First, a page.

McDonald’s was founded in 1940 in San Bernardino, CA by brothers Dick and Mac McDonald as a Bar-B-Q restaurant. In 1948, the McDonald brothers remodeled and reopened the restaurant as a “self-service drive-in restaurant” with nine items on the menu: hamburgers, cheeseburgers, soft drinks, milk, coffee, potato chips, and a slice of pie.
McDonald’s took off after Ray Kroc visited the restaurant looking to sell milkshake mixers and left as their franchise agent. Ray Kroc opened a restaurant in Des Plaines, IL in 1955 and acquired the rights to the McDonald’s company in 1961. Today, McDonald’s has grown into the largest quick service chain in the world with 37,855 restaurants located in over 120 countries.
Net Lease Overview
McDonald’s is a highly desirable net lease tenant due to investor-friendly leases, a strong corporate guarantee, and good real estate fundamentals. McDonald’s tends to sign ground leases, where they agree to lease the land and develop their own buildings. These types of leases leave investors with no landlord responsibility, and the periodic rental increases outlined in the lease agreement offer a hedge against inflation.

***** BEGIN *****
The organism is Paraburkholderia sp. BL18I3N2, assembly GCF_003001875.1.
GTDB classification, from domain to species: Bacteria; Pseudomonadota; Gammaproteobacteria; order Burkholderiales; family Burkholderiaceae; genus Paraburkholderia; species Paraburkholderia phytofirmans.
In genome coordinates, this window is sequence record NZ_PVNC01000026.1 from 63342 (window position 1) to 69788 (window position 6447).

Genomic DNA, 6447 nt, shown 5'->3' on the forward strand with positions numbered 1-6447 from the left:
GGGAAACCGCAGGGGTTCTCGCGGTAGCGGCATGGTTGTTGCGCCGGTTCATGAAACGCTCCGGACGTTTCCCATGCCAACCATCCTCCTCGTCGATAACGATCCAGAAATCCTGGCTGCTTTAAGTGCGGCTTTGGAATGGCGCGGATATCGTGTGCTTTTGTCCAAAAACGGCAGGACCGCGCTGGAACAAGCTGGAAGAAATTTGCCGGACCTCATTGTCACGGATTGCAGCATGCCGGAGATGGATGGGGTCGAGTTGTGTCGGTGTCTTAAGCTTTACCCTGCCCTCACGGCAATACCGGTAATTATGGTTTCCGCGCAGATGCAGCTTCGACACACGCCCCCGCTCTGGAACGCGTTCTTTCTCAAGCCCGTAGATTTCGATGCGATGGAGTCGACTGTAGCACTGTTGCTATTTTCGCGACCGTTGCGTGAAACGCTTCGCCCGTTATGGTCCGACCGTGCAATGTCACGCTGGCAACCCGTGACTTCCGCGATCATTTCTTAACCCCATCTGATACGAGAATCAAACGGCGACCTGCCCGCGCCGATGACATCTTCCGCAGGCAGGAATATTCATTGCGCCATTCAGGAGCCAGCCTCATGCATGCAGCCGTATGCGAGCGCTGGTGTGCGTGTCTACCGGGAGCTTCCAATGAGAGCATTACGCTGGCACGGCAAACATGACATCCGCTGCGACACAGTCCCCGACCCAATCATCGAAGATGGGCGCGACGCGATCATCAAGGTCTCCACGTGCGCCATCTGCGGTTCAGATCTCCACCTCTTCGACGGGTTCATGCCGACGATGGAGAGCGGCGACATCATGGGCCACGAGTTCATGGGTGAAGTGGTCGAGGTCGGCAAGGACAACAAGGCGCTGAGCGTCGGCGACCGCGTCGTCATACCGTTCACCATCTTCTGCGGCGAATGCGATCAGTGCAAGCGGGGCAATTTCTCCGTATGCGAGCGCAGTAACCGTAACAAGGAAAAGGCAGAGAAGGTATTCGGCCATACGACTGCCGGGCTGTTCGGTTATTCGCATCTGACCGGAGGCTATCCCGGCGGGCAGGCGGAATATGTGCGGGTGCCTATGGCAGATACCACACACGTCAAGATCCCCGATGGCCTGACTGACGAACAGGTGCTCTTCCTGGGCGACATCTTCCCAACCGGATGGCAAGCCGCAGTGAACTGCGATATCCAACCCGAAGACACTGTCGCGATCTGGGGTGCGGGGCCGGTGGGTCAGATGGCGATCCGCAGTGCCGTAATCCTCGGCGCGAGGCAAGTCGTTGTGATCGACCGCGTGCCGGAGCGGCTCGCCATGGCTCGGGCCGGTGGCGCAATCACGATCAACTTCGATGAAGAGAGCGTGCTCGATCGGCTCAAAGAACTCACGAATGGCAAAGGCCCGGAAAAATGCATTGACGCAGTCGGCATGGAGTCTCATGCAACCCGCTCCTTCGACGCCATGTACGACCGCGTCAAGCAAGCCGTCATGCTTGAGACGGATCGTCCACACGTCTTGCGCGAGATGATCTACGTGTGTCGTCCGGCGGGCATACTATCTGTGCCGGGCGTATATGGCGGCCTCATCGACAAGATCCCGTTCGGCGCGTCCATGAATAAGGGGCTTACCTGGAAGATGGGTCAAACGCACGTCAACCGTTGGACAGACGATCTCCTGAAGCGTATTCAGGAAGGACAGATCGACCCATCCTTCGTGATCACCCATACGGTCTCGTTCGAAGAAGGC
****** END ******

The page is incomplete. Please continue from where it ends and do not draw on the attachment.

McDonald’s investment-grade credit (S&P BBB+) guaranteeing the lease reduces the risk for investors. McDonald’s restaurants tend to be in great locations. McDonald’s corporate real estate team will analyze traffic and walking patterns, census data, and other relevant information to ensure long-term sales and profit potential. These factors make these pieces of real estate attractive to any retail tenant. The floorplan of McDonald’s also make it easy for another QSR tenant to use the space if McDonald’s were to vacate.
McDonald’s has the second highest average sales per location amongst the major QSR burger chains. In US Systemwide sales, McDonald’s is much larger than any competitor.
McDonald’s has consistently sold at a significant premium to the STNL average. Their investor friendly leases and quality locations are large factors in their high valuations. McDonald’s has long been a best in class tenant in an Internet-resistant sector. The QSR industry as a whole is unlikely to be disrupted by online competitors due to the immediate need/want of the customer and the difficulty of shipping hot food.